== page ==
Close up of hypermobile woman hand bending wrist isolated on white background
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Chronic Conditions and Diseases

Insights
Jun 07, 2023

Chronic Conditions and Diseases

Cellular Health and Hypermobility

Insights
Jun 18, 2024

I learned some interesting things at a recent conference that explored chronic infections and hypermobile joint conditions. The current classification of “Hypermobility” is undergoing a change and in the literature moving forward, it will be split into Hypermobility Spectrum Disorder (HSD) and Hypermobile Ehlers-Danlos Syndrome (hEDS). Ehlers-Danlos Syndrome (EDS) and Marfan’s Syndrome are the most well-known inherited connective tissue diseases. This new current classification system creates a category for those with hypermobility who do not meet the stringent criteria for hEDS. HSD has largely been unrecognized or acknowledged up to this point.

What does this all mean? Why is this important to know? This can be an underlying issue for people with the following symptoms: headaches, circulatory issues, neurologic issues such as POTS [postural tachycardia syndrome], anxiety, depression, and PTSD. It can also manifest as a bowel issue (GERD, Crohn’s), autoimmune disease, gynecologic issue, chronic fatigue, mast cell activation syndrome, or other structural issues.

How do you know if you are hypermobile? There is a scoring system called the Beighton Scoring System that involves 9 different movements.

  1. Pinky finger extension
  2. Thumb flexibility (bends to touch forearm)
  3. Elbow hyperextension
  4. Knee hyperextension
  5. Trunk flexibility (bend over at waist and can place palms flat on floor).

Each of the first 4 movements are tested on both sides, creating this 9-point score. A score of 4 or more indicates hypermobility.

https://wwwnowhealthpalmerdc985.zapwp.com/q:i/r:0/wp:1/w:300/u:https:/www.nowhealthpalmer.com/wp-content/uploads/2019/03/beighton-300x174.png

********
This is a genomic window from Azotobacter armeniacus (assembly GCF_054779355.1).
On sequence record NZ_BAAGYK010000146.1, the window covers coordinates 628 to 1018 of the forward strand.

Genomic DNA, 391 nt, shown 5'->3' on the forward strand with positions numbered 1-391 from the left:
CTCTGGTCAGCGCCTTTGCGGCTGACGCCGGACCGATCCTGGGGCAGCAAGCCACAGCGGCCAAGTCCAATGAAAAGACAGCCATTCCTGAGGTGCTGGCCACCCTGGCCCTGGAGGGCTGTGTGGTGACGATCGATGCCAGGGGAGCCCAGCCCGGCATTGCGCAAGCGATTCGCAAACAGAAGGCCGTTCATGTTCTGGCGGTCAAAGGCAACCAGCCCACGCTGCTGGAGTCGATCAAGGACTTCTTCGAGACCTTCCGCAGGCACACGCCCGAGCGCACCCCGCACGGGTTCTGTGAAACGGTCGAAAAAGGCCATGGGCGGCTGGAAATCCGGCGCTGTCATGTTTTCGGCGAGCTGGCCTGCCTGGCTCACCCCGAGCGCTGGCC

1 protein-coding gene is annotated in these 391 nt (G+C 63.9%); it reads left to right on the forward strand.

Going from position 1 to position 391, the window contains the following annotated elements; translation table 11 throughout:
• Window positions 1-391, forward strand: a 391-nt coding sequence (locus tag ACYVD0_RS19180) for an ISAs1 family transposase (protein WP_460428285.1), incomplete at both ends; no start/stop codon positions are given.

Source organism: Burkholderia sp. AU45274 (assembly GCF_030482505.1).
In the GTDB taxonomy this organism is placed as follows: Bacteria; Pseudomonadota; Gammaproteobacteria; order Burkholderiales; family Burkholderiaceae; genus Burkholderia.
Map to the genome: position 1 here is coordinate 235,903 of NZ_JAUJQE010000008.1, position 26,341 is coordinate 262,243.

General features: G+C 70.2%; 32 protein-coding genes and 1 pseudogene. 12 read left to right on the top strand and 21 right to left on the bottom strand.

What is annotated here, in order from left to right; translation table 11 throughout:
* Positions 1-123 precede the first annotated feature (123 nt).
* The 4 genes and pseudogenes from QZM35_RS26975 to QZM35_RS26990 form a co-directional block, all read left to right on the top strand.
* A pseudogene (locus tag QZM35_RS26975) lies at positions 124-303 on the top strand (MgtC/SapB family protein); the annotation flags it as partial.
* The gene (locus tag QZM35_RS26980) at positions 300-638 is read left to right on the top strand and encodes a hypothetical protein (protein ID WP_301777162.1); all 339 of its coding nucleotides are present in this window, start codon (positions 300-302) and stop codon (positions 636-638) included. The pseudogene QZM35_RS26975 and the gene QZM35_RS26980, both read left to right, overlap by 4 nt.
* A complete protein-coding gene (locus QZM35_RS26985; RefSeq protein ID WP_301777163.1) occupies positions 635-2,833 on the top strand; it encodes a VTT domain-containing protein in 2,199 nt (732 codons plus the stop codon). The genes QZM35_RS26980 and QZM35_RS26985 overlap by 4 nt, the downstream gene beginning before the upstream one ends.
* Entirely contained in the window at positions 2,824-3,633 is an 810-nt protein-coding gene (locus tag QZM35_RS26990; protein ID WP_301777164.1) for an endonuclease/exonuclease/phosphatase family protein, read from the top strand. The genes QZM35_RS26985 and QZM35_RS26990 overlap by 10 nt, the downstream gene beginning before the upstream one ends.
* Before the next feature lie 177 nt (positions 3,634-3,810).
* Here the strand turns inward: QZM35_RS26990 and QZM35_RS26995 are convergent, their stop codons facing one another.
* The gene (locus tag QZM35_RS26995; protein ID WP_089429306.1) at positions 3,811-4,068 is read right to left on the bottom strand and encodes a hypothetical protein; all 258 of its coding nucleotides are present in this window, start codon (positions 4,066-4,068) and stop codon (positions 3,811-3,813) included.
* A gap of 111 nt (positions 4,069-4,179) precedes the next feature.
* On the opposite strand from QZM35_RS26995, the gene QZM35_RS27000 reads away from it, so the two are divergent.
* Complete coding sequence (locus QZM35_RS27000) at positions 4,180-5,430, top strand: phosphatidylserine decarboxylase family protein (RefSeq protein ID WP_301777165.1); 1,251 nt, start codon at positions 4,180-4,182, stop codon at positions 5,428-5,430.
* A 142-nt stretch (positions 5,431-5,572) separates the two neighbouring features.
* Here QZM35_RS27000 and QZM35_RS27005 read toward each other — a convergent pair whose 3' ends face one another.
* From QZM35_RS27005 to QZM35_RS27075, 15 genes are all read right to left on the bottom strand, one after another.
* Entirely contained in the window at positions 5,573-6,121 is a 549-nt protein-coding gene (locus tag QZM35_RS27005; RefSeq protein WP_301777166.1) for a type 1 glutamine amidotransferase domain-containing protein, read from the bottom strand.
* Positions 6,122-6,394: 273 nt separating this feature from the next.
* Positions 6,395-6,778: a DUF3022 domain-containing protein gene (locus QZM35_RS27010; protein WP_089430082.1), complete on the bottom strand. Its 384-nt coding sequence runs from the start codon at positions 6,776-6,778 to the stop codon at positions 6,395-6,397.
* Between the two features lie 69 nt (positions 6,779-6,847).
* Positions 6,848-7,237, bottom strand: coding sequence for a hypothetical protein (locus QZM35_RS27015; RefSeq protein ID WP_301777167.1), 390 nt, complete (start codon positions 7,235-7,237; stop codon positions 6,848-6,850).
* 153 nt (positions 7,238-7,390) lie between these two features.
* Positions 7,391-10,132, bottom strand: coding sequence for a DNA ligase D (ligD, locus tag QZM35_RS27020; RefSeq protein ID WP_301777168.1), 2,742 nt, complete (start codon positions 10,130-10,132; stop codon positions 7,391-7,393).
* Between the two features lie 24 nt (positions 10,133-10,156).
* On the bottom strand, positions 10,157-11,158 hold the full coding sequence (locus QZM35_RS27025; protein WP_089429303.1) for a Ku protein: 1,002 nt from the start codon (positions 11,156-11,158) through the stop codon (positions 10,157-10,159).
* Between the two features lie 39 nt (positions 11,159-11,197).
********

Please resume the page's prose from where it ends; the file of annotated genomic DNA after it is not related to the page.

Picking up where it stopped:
Being hypermobile alone is not necessarily a bad thing. As noted above, some people are born with this flexibility, and others can acquire this (e.g., from practicing yoga). There are a number of toxins and pathogens that can trigger a sudden onset of hypermobility such as Lyme, Bartonella, mold, fluroquinolone antibiotics, and mercury, among other issues. 

You may wonder how hypermobility and the extracellular matrix (ECM) are connected. The ECM is a support structure for our cells and organs. It plays an important role in cell-cell communication, signaling, stem cell function, fluid balance, and pressure gradients. The ECM also helps to modulate cell survival and death (which is normal process when regulated). It is primarily composed of proteins, polysaccharides, and water and is involved in immune signaling and propagating positive and negative charges between and within cells. Our lymphatic system serves to transport nutrition through the ECM.

If a person has a weakened ECM, through genetics or infection/injury, there can be dysregulation of cell signaling, further degradation of the ECM, chronic inflammation, and impaired ability of cellular repair (growth factors). The support structures (connective tissue) may be further weakened and lack the ability for adequate repair/return to a normal or previous baseline. This is where the science can get pretty complex. (See list resources for further reading.)

What Can We Do?

There are a variety of things we can do in terms of nutritional support. Focus first on hydration and making sure that you are getting adequate trace minerals and electrolytes. Your extracellular matrix is comprised of proteins, so it is important to make sure that you are getting adequate protein and amino acids (between 1.0-1.5gm of protein per kg of body weight daily, or weight in pounds/2.2). Proteins are made up of amino acids, and complete proteins are comprised of essential amino acids that we cannot produce and need to get from food. They are found in meat, poultry, fish, eggs, dairy, quinoa, buckwheat, hempseed, blue-green algae, and soybeans.

We can support the polysaccharides in our matrix with aloe vera, marine red algae, and both lion’s mane and maitake mushrooms.

Multiple other supplements can be used as support, which are based on each person’s particular symptoms. We can also utilize physical therapy, resistance training, and other energetic therapies to promote healing as well.

The goal of this article is to inform, spark conversation, and provide hope. 

REFERENCES

Joint Hypermobility Syndrome — UpToDate

The Extracellular Matrix and Ground Regulation: Basis for a Holistic Biological Medicine – Alfred Pischinger

Toxic: Heal Your Body from Mold Toxicity, Lyme Disease, Multiple Chemical Sensitivities, and Chronic Environmental Illness — Neil Nathan

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